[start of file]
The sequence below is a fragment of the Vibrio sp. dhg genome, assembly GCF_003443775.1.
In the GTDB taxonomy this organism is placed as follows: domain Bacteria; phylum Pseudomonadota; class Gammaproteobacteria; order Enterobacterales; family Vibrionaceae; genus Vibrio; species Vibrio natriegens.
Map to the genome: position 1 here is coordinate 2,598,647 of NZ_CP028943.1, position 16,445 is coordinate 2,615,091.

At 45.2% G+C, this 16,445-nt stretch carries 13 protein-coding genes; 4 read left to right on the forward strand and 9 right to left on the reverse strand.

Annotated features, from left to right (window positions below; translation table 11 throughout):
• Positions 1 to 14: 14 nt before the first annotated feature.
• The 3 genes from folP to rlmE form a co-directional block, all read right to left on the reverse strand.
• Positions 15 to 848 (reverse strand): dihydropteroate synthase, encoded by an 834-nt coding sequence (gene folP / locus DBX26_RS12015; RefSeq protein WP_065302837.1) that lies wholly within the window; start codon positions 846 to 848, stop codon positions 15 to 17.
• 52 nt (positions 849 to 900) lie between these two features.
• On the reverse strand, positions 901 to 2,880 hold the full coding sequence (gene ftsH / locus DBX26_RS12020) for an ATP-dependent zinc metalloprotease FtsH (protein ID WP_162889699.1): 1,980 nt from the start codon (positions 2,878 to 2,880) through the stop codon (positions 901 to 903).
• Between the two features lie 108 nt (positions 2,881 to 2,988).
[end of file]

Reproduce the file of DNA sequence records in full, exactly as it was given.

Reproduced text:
The sequence below is a fragment of the Vibrio sp. dhg genome, assembly GCF_003443775.1.
In the GTDB taxonomy this organism is placed as follows: domain Bacteria; phylum Pseudomonadota; class Gammaproteobacteria; order Enterobacterales; family Vibrionaceae; genus Vibrio; species Vibrio natriegens.
Map to the genome: position 1 here is coordinate 2,598,647 of NZ_CP028943.1, position 16,445 is coordinate 2,615,091.

At 45.2% G+C, this 16,445-nt stretch carries 13 protein-coding genes; 4 read left to right on the forward strand and 9 right to left on the reverse strand.

Annotated features, from left to right (window positions below; translation table 11 throughout):
• Positions 1 to 14: 14 nt before the first annotated feature.
• The 3 genes from folP to rlmE form a co-directional block, all read right to left on the reverse strand.
• Positions 15 to 848 (reverse strand): dihydropteroate synthase, encoded by an 834-nt coding sequence (gene folP / locus DBX26_RS12015; RefSeq protein WP_065302837.1) that lies wholly within the window; start codon positions 846 to 848, stop codon positions 15 to 17.
• 52 nt (positions 849 to 900) lie between these two features.
• On the reverse strand, positions 901 to 2,880 hold the full coding sequence (gene ftsH / locus DBX26_RS12020) for an ATP-dependent zinc metalloprotease FtsH (protein ID WP_162889699.1): 1,980 nt from the start codon (positions 2,878 to 2,880) through the stop codon (positions 901 to 903).
• Between the two features lie 108 nt (positions 2,881 to 2,988).